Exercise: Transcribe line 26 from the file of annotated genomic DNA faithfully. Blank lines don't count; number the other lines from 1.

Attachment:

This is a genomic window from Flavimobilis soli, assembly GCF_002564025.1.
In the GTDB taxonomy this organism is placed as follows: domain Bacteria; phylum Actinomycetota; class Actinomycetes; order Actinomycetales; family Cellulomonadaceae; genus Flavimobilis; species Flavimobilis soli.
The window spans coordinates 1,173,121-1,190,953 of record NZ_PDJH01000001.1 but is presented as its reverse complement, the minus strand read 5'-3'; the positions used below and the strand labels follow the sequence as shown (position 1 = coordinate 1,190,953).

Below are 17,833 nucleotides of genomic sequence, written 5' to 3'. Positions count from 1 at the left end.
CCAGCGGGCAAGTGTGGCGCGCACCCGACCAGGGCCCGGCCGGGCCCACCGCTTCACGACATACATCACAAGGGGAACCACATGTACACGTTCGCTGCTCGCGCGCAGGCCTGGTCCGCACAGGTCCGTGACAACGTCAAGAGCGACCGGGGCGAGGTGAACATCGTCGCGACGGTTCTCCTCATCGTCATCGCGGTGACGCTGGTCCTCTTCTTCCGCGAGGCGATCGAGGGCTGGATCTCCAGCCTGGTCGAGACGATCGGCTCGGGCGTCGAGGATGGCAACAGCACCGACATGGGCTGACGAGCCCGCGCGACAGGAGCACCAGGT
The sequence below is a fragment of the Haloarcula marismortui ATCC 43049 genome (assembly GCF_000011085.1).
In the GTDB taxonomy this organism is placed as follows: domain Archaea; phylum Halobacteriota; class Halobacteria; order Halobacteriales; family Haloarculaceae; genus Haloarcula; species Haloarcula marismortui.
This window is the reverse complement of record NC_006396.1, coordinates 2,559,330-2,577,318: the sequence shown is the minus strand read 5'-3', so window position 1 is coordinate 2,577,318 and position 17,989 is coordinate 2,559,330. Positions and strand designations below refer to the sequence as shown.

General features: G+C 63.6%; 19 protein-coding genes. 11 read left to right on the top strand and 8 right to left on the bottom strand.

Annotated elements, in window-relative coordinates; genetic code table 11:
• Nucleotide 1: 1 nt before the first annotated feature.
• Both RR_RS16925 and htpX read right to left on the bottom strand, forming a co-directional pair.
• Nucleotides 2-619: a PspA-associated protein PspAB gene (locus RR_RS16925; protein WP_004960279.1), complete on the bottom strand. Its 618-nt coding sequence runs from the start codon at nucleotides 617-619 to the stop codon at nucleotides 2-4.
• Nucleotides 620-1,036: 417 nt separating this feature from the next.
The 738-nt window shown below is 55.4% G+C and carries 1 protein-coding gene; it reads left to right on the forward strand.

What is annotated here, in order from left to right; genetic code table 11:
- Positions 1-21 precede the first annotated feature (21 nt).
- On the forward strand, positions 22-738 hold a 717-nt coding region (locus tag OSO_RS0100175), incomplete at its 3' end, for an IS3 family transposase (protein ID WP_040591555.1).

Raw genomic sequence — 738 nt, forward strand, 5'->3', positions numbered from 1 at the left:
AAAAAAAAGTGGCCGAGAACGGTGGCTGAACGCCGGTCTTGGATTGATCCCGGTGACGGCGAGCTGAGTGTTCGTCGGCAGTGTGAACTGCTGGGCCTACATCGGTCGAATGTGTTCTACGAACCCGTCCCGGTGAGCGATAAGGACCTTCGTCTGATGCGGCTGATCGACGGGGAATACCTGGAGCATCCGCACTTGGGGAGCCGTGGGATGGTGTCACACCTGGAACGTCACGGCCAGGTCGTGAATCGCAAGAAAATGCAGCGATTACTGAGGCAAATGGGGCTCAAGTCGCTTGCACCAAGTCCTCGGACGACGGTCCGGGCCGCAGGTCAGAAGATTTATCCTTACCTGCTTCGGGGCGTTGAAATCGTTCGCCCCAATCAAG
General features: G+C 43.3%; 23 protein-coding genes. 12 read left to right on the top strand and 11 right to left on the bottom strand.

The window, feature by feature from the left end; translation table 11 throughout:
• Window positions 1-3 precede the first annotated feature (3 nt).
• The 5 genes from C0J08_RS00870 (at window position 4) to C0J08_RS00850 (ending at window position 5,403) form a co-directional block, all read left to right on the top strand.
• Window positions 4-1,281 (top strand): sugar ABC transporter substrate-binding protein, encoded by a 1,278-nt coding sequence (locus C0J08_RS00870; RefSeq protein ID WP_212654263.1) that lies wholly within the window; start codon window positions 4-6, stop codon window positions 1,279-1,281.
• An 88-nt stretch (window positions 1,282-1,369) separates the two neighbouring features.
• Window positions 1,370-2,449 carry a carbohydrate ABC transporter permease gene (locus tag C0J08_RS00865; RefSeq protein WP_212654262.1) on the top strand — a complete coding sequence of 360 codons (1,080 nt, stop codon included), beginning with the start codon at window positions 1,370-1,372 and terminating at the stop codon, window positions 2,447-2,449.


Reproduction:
• An 88-nt stretch (window positions 1,282-1,369) separates the two neighbouring features.